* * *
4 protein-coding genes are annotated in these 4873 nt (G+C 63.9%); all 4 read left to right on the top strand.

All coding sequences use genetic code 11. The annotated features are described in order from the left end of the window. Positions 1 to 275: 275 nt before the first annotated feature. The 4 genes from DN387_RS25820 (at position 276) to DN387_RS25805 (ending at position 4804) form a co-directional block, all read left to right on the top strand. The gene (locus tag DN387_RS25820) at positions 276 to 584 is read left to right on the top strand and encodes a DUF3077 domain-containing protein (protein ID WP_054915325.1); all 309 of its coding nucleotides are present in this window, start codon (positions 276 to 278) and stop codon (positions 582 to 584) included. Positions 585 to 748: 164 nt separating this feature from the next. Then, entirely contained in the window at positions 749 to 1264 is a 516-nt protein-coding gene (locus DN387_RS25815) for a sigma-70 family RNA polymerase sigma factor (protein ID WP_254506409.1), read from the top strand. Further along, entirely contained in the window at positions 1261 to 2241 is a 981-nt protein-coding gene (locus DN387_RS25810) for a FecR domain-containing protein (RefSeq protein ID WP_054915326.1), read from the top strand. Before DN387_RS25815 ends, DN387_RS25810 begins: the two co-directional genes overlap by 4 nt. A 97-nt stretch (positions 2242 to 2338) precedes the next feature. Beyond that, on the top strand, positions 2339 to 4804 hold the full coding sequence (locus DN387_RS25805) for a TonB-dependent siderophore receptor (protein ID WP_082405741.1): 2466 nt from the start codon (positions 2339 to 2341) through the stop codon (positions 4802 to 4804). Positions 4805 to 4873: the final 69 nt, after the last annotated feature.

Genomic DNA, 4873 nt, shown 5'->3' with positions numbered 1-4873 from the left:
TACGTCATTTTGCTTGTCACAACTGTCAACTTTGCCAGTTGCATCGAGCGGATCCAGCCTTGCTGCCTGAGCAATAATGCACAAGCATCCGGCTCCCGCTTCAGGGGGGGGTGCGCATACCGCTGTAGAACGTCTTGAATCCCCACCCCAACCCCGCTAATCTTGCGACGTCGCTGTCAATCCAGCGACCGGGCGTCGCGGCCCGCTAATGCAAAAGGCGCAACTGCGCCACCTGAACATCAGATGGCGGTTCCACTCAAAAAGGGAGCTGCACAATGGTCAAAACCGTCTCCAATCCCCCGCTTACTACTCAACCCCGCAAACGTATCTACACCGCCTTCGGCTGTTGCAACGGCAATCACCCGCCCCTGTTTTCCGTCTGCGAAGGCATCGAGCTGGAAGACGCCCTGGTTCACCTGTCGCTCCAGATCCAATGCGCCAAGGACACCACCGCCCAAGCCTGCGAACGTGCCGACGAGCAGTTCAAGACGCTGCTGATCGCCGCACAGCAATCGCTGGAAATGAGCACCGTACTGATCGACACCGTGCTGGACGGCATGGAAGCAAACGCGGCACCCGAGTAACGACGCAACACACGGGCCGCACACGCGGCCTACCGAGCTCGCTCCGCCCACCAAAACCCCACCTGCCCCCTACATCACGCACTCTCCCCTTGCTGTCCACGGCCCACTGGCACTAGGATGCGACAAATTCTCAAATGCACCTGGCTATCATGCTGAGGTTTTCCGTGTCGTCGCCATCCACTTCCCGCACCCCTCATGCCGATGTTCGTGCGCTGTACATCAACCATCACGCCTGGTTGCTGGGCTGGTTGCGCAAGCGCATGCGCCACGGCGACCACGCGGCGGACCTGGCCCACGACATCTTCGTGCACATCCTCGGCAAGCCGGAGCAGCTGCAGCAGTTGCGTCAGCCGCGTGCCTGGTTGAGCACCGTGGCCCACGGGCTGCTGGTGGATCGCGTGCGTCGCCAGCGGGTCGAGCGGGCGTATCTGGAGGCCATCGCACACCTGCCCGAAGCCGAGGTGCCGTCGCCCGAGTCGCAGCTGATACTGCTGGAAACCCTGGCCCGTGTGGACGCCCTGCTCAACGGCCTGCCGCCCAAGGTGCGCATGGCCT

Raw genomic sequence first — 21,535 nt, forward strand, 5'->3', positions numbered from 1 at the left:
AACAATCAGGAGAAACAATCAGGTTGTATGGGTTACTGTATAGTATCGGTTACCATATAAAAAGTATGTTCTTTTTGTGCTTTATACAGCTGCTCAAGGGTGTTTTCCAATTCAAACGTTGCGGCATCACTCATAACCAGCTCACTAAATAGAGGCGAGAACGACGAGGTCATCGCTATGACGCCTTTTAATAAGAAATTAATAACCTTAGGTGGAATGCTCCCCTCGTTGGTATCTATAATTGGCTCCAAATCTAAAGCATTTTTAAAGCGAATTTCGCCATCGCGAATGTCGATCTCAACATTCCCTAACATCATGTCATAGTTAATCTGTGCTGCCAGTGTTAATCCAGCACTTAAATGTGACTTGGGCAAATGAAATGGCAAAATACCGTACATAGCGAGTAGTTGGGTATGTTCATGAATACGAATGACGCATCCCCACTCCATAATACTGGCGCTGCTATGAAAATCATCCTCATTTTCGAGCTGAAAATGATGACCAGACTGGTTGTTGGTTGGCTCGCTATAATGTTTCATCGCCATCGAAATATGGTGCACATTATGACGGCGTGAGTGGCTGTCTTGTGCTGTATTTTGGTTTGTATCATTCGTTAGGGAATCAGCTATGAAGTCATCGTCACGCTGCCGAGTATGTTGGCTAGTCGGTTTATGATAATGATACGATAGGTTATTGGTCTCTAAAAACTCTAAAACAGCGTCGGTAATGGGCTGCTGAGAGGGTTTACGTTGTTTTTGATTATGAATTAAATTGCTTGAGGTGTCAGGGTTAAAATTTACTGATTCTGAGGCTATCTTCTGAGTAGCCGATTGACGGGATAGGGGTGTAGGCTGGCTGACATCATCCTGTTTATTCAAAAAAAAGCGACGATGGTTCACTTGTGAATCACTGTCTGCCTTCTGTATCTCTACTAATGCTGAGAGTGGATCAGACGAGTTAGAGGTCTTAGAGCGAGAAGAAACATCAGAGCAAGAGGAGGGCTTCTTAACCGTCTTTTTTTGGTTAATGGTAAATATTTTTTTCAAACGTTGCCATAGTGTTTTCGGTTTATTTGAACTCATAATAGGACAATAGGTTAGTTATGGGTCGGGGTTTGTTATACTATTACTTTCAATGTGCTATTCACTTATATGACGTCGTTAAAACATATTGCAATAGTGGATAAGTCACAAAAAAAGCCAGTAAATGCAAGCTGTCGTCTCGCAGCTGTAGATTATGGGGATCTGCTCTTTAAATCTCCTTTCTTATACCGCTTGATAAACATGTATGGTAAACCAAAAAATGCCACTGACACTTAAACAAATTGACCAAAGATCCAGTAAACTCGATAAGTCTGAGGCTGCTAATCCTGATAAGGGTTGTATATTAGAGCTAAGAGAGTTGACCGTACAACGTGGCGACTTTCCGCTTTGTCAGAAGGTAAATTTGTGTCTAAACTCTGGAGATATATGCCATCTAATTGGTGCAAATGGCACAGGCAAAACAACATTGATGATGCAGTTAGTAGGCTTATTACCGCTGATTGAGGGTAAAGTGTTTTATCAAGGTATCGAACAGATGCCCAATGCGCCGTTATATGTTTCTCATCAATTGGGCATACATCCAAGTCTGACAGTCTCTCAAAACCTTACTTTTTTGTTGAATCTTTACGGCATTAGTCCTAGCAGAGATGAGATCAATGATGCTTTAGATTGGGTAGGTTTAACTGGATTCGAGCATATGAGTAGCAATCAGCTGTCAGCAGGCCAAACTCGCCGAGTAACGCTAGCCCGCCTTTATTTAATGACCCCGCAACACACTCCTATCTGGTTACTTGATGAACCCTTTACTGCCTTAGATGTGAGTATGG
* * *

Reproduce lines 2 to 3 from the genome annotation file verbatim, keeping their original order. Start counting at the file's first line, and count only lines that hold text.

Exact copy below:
All coding sequences use genetic code 11. The annotated features are described in order from the left end of the window. Positions 1 to 275: 275 nt before the first annotated feature. The 4 genes from DN387_RS25820 (at position 276) to DN387_RS25805 (ending at position 4804) form a co-directional block, all read left to right on the top strand. The gene (locus tag DN387_RS25820) at positions 276 to 584 is read left to right on the top strand and encodes a DUF3077 domain-containing protein (protein ID WP_054915325.1); all 309 of its coding nucleotides are present in this window, start codon (positions 276 to 278) and stop codon (positions 582 to 584) included. Positions 585 to 748: 164 nt separating this feature from the next. Then, entirely contained in the window at positions 749 to 1264 is a 516-nt protein-coding gene (locus DN387_RS25815) for a sigma-70 family RNA polymerase sigma factor (protein ID WP_254506409.1), read from the top strand. Further along, entirely contained in the window at positions 1261 to 2241 is a 981-nt protein-coding gene (locus DN387_RS25810) for a FecR domain-containing protein (RefSeq protein ID WP_054915326.1), read from the top strand. Before DN387_RS25815 ends, DN387_RS25810 begins: the two co-directional genes overlap by 4 nt. A 97-nt stretch (positions 2242 to 2338) precedes the next feature. Beyond that, on the top strand, positions 2339 to 4804 hold the full coding sequence (locus DN387_RS25805) for a TonB-dependent siderophore receptor (protein ID WP_082405741.1): 2466 nt from the start codon (positions 2339 to 2341) through the stop codon (positions 4802 to 4804). Positions 4805 to 4873: the final 69 nt, after the last annotated feature.

Genomic DNA, 4873 nt, shown 5'->3' with positions numbered 1-4873 from the left: